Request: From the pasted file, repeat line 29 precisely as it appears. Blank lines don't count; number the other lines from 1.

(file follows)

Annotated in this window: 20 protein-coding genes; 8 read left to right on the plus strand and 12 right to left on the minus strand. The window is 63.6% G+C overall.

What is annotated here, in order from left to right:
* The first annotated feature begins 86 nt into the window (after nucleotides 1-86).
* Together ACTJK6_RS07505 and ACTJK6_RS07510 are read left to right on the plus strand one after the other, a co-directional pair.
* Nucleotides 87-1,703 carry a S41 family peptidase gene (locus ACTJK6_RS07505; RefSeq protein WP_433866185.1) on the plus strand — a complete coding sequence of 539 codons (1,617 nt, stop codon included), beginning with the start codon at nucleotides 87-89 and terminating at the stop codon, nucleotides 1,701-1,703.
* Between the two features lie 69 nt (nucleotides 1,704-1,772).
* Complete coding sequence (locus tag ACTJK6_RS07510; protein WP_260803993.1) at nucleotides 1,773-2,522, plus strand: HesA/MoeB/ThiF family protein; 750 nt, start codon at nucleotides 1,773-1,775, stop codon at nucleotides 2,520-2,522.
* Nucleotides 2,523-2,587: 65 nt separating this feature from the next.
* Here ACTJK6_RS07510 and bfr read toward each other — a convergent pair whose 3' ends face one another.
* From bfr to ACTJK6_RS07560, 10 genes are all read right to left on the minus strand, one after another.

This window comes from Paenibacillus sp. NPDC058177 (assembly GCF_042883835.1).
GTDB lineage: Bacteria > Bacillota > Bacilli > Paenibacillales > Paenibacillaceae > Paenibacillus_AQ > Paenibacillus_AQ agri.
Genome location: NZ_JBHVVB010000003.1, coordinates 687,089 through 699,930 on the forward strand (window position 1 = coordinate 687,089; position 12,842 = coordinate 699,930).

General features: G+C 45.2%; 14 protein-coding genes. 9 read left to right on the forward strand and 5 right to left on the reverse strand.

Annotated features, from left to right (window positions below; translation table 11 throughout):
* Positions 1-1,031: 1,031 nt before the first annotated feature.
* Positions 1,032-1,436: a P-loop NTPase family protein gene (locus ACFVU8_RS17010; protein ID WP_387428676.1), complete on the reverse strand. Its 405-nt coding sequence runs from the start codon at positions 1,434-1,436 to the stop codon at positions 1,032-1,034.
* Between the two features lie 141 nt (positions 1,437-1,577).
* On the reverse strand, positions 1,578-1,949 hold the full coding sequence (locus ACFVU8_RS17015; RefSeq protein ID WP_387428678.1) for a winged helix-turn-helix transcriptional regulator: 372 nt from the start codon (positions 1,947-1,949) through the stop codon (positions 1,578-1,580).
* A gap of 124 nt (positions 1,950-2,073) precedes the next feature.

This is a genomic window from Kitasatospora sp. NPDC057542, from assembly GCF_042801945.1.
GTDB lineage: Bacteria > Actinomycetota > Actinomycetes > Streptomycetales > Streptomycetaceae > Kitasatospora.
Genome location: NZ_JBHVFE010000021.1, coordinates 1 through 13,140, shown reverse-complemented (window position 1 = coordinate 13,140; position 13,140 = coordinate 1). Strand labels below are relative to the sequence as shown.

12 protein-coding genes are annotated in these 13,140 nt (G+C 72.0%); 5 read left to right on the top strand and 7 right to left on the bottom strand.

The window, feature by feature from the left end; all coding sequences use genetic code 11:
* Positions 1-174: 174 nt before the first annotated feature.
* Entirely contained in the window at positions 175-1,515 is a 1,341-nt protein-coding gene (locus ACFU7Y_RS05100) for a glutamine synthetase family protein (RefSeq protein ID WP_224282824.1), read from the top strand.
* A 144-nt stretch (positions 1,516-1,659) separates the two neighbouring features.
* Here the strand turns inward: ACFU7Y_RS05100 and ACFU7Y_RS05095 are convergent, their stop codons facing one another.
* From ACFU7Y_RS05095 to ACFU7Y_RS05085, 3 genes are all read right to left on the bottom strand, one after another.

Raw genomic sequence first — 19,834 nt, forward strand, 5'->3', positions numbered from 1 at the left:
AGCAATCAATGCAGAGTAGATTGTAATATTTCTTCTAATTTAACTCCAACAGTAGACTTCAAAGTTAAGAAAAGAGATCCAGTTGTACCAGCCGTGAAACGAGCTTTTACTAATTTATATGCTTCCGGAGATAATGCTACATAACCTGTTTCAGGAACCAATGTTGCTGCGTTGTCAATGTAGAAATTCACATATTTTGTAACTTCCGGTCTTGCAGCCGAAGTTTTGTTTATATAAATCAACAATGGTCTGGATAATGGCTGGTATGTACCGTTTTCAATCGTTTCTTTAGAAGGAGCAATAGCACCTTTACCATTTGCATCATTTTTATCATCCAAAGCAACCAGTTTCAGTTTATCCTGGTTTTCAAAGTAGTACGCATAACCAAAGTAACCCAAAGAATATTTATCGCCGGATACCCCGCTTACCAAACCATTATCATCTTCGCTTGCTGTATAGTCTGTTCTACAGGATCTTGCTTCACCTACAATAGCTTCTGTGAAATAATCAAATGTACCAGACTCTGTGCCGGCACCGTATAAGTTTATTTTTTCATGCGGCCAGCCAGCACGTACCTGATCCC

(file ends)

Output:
* Here the strand turns inward: ACFU7Y_RS05100 and ACFU7Y_RS05095 are convergent, their stop codons facing one another.